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I am making a clock using Raphael with my own. I created a big circle which is for clock, and i need to create the other three bullets for 12,3,6,9 hrs. now how can i create the circle, which is child of the big one. (how can i append the small circles to big one)?

i wrote this function to made that, but no use. it makes the small circles as absolute. how can i create the small circles as relative to parent?

my function :

    window.onload = function(){
    var paper = new Raphael ('clock',500,500);
    var circle = paper.circle(250,250,200);

   var num = new Raphael(document.getElementById('clock'),400,400);
   var graydot = num.circle(10,100,5);

any one can help me? or let me know about parent child relation ship of svg... pls!

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2 Answers 2

up vote 1 down vote accepted

I don't think that Raphael caters for hierarchies of objects in the manner you speak of. The best you can do is group objects together into sets if you want to treat the objects as one.

As for creating the other three nodes, you can clone your first dot and rotate 90 degrees around the centre of your clock. Do that three times and you'll have your clockface.

Here's a fiddle that illustrates the idea.

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you did a good work. do you know any good tutorial to learn and do a anolog clock, i am supposed to do 4 clocks for different countries and need to implement in home page of my website.. any help? –  3gwebtrain Oct 24 '11 at 14:10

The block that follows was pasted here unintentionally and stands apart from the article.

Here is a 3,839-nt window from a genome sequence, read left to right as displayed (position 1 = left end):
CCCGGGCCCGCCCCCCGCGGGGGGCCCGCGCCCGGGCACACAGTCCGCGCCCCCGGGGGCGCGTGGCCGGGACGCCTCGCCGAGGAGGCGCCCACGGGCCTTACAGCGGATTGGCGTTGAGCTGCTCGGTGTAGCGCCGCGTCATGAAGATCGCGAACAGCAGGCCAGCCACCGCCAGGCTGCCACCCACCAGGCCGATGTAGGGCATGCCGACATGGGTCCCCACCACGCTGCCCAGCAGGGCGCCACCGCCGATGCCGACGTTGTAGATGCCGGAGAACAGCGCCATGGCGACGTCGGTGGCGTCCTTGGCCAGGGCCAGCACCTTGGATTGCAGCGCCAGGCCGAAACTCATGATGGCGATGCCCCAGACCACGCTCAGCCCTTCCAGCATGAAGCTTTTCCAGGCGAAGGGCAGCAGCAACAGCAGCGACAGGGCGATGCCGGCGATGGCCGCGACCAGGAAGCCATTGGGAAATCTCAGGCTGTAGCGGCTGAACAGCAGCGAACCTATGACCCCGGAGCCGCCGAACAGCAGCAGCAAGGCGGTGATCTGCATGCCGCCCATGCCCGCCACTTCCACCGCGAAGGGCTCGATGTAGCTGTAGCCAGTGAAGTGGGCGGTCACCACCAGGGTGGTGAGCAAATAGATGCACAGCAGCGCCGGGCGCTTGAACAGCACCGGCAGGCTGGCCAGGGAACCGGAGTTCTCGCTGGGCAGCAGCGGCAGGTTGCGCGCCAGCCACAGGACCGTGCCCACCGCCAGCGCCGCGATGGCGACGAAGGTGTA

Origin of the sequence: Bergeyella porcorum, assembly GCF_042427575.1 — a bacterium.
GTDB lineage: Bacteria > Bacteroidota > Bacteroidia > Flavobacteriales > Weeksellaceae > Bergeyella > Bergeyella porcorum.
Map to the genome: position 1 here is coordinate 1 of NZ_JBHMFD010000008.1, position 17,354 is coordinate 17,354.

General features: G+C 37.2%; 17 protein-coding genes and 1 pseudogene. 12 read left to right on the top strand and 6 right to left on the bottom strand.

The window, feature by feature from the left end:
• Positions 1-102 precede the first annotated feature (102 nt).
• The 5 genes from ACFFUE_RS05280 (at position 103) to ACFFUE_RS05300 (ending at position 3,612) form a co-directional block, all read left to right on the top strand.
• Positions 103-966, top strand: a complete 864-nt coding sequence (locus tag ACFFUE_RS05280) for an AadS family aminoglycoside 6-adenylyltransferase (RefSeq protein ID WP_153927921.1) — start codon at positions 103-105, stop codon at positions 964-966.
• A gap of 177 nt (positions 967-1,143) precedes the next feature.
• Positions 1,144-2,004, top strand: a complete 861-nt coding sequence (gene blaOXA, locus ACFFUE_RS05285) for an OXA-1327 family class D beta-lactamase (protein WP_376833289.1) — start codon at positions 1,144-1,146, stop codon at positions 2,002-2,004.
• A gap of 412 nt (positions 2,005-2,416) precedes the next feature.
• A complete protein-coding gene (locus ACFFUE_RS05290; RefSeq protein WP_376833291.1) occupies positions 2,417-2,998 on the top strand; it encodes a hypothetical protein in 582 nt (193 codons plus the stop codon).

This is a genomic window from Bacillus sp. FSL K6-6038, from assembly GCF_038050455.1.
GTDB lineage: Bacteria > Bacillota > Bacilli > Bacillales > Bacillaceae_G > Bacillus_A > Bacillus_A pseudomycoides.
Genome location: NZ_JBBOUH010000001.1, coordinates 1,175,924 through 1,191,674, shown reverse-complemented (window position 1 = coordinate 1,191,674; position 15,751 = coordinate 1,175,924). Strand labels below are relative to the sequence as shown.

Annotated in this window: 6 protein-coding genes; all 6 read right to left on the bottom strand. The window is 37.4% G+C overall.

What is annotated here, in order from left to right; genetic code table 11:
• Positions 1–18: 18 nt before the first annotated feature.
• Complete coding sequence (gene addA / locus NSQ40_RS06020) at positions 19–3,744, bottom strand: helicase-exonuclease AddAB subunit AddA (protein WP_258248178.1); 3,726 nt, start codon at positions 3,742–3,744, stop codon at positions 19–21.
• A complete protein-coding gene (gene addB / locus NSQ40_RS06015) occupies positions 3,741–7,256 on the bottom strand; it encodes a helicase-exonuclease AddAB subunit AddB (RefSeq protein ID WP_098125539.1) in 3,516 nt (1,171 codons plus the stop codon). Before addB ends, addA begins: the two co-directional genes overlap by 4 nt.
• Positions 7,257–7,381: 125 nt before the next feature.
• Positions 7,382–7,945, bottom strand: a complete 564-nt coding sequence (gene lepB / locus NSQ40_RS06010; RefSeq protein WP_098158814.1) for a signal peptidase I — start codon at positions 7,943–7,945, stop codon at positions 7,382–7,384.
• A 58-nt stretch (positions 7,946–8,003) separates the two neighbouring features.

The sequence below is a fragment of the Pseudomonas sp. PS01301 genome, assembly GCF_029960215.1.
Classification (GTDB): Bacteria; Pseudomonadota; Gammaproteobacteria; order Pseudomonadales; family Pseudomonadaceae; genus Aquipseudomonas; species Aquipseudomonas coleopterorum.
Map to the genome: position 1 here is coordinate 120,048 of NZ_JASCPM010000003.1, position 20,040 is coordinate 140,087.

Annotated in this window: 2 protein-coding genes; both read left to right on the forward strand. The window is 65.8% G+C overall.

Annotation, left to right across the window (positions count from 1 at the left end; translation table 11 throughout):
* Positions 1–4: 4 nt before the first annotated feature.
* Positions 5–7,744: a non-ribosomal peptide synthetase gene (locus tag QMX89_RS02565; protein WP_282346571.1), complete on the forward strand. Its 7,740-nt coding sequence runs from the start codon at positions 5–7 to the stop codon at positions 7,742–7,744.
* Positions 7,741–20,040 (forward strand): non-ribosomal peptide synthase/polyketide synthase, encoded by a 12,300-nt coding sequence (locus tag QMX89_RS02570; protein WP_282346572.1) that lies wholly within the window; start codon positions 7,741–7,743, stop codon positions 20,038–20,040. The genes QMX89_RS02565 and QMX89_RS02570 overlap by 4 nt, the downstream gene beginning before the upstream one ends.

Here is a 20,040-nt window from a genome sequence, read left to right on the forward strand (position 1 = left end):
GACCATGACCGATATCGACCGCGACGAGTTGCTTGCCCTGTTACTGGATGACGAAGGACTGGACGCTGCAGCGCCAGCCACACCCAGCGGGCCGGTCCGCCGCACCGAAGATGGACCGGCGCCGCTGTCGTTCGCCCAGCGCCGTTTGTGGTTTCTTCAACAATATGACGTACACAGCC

First of all, you don't have to declare multiple different Raphael instances. Just use one on top of which you build your clock.
Moreover, there is no "parent child relation ship of svg" your two shapes are siblings( only if you insert them into the same Raphael instance).
The only thing that they have in common is that they are attached to the same svg - take a look at the resulting sgv :

<svg height="500" version="1.1" width="500" xmlns="http://www.w3.org/2000/svg" style="overflow-x: hidden; overflow-y: hidden; position: relative; ">
    <desc>Created with Raphaël 2.0.0</desc>
    <circle cx="250" cy="250" r="200" fill="none" stroke="#ff0000" id="clock" style=""></circle>
    <circle cx="10" cy="100" r="5" fill="#000000" stroke="#000" style=""></circle>

What I'm trying to say is that it's normal for the circle to be positioned "absolute".
If you want to position the 4 circles relative to the big one, you should calculate their centers manually :

var paper = new Raphael('clock', 500, 500);
var circle = paper.circle(250, 250, 200);
var graydot = paper.circle(circle.attrs.cx - circle.attrs.r + 10, circle.attrs.cy, 10 );

Here's a live example :


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